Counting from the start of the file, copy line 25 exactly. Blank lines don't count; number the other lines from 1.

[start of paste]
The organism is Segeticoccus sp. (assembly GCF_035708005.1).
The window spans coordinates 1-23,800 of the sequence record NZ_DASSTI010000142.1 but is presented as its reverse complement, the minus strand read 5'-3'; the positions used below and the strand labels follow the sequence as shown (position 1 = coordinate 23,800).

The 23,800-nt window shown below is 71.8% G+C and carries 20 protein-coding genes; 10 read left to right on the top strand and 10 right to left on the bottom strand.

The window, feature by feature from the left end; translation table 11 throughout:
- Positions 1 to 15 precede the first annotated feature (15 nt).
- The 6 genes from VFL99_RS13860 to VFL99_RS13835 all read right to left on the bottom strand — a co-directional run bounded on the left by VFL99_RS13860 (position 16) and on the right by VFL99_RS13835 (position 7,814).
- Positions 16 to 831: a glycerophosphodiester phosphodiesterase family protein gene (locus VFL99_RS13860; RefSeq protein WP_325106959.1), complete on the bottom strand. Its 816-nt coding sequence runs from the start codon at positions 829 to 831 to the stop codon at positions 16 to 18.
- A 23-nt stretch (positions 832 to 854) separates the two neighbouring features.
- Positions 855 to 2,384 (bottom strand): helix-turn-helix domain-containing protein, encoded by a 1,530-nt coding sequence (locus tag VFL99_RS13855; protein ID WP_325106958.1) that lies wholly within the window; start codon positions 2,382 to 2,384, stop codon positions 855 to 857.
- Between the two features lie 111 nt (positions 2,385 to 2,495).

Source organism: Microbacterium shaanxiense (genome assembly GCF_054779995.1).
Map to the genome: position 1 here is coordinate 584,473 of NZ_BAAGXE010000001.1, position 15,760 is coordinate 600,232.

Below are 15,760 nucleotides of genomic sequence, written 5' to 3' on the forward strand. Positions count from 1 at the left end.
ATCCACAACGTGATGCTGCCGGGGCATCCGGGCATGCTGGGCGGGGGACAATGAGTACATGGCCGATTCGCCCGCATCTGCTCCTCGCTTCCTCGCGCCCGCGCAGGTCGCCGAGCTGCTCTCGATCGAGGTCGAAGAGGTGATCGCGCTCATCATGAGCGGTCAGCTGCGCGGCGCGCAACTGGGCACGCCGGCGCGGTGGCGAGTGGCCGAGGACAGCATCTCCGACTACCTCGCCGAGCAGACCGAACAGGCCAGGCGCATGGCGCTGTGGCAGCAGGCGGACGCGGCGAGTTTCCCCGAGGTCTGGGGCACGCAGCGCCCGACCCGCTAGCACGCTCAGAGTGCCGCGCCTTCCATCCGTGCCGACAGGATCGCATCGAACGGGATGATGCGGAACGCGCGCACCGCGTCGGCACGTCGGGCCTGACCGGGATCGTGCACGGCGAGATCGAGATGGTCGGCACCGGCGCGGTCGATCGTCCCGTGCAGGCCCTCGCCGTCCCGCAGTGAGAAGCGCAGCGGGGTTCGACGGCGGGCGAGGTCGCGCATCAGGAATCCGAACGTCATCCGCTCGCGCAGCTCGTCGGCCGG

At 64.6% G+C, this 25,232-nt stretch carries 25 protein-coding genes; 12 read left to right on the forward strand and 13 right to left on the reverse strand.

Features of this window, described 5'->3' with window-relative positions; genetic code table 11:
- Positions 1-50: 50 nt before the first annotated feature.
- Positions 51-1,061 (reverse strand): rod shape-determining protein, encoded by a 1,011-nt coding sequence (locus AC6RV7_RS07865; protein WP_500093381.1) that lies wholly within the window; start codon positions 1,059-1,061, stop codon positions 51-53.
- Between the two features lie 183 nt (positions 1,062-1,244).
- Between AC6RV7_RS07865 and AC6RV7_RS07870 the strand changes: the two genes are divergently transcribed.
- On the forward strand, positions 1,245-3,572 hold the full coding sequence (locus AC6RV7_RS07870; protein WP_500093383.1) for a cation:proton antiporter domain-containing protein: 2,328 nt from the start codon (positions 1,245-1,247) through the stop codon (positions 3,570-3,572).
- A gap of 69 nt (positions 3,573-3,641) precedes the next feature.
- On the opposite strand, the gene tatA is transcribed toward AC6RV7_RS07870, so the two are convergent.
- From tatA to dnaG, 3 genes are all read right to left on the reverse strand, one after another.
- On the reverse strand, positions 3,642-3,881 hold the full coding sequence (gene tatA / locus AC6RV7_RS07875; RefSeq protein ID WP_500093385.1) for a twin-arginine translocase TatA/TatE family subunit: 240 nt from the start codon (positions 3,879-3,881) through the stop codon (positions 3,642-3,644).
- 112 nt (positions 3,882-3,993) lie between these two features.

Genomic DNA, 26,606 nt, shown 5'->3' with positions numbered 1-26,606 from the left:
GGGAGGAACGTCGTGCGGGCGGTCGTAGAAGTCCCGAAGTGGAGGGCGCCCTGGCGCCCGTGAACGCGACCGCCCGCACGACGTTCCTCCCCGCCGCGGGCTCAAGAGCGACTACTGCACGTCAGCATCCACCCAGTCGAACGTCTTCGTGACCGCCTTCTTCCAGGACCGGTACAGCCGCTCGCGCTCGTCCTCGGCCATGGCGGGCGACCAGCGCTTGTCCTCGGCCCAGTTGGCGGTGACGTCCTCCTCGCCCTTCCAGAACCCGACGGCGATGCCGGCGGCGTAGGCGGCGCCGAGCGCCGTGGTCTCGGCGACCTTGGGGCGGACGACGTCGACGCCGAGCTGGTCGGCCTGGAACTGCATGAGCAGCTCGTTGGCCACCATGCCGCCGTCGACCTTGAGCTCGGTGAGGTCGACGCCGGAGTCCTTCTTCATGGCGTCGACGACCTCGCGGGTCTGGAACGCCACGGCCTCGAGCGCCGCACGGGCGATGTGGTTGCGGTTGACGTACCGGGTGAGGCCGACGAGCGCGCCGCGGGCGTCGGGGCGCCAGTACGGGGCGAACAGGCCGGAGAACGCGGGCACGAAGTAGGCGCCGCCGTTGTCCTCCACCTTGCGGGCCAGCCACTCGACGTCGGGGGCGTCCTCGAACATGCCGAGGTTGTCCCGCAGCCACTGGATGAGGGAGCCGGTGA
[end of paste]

- On the reverse strand, positions 3,642-3,881 hold the full coding sequence (gene tatA / locus AC6RV7_RS07875; RefSeq protein ID WP_500093385.1) for a twin-arginine translocase TatA/TatE family subunit: 240 nt from the start codon (positions 3,879-3,881) through the stop codon (positions 3,642-3,644).